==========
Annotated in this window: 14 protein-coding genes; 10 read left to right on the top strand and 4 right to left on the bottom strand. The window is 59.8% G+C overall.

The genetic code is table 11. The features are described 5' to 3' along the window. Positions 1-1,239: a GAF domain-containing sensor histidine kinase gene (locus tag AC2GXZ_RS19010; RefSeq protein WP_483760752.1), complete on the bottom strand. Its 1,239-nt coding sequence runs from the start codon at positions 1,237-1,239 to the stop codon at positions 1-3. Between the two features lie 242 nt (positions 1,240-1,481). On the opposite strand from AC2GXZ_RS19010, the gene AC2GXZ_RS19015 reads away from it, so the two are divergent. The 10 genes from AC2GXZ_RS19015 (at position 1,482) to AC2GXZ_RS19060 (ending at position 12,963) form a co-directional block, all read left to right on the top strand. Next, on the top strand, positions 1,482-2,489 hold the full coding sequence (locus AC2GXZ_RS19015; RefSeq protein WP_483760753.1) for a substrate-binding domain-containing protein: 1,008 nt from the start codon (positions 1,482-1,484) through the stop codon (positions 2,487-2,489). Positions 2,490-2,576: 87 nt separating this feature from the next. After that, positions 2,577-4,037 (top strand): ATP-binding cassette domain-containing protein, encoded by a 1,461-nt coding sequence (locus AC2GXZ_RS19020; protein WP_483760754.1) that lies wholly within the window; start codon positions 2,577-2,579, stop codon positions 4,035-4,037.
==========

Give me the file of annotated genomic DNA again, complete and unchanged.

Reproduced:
Annotated in this window: 14 protein-coding genes; 10 read left to right on the top strand and 4 right to left on the bottom strand. The window is 59.8% G+C overall.

The genetic code is table 11. The features are described 5' to 3' along the window. Positions 1-1,239: a GAF domain-containing sensor histidine kinase gene (locus tag AC2GXZ_RS19010; RefSeq protein WP_483760752.1), complete on the bottom strand. Its 1,239-nt coding sequence runs from the start codon at positions 1,237-1,239 to the stop codon at positions 1-3. Between the two features lie 242 nt (positions 1,240-1,481). On the opposite strand from AC2GXZ_RS19010, the gene AC2GXZ_RS19015 reads away from it, so the two are divergent. The 10 genes from AC2GXZ_RS19015 (at position 1,482) to AC2GXZ_RS19060 (ending at position 12,963) form a co-directional block, all read left to right on the top strand. Next, on the top strand, positions 1,482-2,489 hold the full coding sequence (locus AC2GXZ_RS19015; RefSeq protein WP_483760753.1) for a substrate-binding domain-containing protein: 1,008 nt from the start codon (positions 1,482-1,484) through the stop codon (positions 2,487-2,489). Positions 2,490-2,576: 87 nt separating this feature from the next. After that, positions 2,577-4,037 (top strand): ATP-binding cassette domain-containing protein, encoded by a 1,461-nt coding sequence (locus AC2GXZ_RS19020; protein WP_483760754.1) that lies wholly within the window; start codon positions 2,577-2,579, stop codon positions 4,035-4,037.